Launch of the European Euclib mission, at the service of cosmology

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On July 1, a SpaceX launcher sent a new extraordinary European scientific mission to the Lagrange L2 point, dedicated to the study of dark matter and energy.

Revolution in perspective

Cosmologists around the world are currently asking two key questions: what is the nature of dark matter and dark energy and what is the origin of the acceleration of the Universe?

To provide some answers using a large amount of data, the mission Euclid was decided in 2011 as part of the program Cosmic Vision of the’European Space Agency.

It consists of placing Lagrange point L2 of the Earth-Sun system, at a distance of 1.5 million km and a position opposite our star, a telescope which will observe 36% of the sky, and map the general structure of the Universe to more than 10 billion d light years.

It will thus reveal the story of its expansion and the growth of its structure over the last three quarters of its existence, with unprecedented precision.

The volume of data collected promises to be dizzying: 15 Petabytes in the long term.

A revolution in physics in perspective…

Ten years of development

Responsibility for the mission, the development of scientific instruments and the restitution of the data produced were entrusted in 2012 to the Euclid Consortiumpiloted by the Institute of Astrophysics of Paris (DPI).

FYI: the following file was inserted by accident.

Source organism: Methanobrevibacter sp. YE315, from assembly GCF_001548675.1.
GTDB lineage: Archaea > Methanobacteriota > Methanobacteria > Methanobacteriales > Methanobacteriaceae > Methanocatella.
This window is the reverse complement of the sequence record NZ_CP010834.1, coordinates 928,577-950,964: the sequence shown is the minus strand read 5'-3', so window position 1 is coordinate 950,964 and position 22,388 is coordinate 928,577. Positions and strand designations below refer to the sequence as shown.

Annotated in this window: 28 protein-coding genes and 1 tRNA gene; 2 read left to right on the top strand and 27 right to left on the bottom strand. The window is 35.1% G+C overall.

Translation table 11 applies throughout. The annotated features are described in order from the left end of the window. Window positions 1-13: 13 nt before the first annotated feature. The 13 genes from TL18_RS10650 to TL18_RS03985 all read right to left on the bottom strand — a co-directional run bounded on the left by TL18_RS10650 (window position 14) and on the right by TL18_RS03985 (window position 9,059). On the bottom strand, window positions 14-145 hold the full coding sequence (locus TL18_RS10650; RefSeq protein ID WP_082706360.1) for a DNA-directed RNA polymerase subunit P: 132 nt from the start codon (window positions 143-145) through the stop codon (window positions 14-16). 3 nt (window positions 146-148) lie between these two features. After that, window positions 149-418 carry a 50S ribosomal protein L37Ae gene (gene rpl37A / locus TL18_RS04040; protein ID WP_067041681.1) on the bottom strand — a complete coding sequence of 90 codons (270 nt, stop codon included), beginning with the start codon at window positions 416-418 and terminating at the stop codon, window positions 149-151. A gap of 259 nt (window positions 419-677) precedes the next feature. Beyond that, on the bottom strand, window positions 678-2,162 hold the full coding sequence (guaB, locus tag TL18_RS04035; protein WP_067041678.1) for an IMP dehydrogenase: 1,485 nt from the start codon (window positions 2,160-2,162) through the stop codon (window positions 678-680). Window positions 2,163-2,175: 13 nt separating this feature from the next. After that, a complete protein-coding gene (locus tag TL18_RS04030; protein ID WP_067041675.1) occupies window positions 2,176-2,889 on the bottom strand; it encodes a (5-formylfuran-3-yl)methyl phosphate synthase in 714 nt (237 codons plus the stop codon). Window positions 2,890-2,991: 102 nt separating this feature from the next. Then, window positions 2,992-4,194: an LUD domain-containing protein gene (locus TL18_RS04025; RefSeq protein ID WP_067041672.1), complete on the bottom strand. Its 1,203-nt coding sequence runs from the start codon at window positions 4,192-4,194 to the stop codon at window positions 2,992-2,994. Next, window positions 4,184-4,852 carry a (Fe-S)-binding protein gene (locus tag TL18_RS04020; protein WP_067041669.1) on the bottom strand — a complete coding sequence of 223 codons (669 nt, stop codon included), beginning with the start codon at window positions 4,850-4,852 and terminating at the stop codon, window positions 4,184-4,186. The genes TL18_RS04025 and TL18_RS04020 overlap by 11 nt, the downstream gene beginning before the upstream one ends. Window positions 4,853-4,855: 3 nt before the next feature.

It now brings together more than 250 research laboratories and more than 2,200 scientists across 17 countries.

In 2013, Thales Alenia Space in Turin, Italy and Airbus Defense and Space in Toulouse were selected, the first as prime contractor, to build the service module and assemble the satellite, and the second to supply the module hosting the Euclid payload.

The spectrograph is produced under the direction of the Laboratoire d’astrophysique de Marseille (AML), and its photometer is equipped with detectors supplied by the Nasa.

The imager is being developed under the guidance of the Space Science Laboratory at Mullard University, UK.

In total, 80 industrialists are associated with the construction of the telescope, including French SMEs Boostec, Reosc, Saft And sodernas well as the Swiss company Beyond Gravity.

The contribution of CNES funds 13 laboratories in the ECA and CNRSand to welcome within the National Institute of Nuclear Physics and Particle Physics (IN2P3), in Villeurbanne, one of ten data reception and archiving centres.

Two month transfer

Euclid was originally scheduled to be launched in mid-2022 from the Guyanausing a Soyuz Russian or a Ariadne 62 (equipped with two booster thrusters).

But the Russian invasion of Ukraine and delays to the new European heavy launcher have brought theESA to turn last November to SpaceX.

The launch of Euclid took place on July 1 at 15:11 UTC, from the military base of Cape Canaveralusing a Falcon 9 equipped with a second-hand floor.

The trip to the Lagrange L2 point should last one month, then two months of acceptance will be necessary before the start of the telescope’s observations.

The first scientific data are expected at the end of the year – obviously with great impatience among astronomers…

John Walker Avatar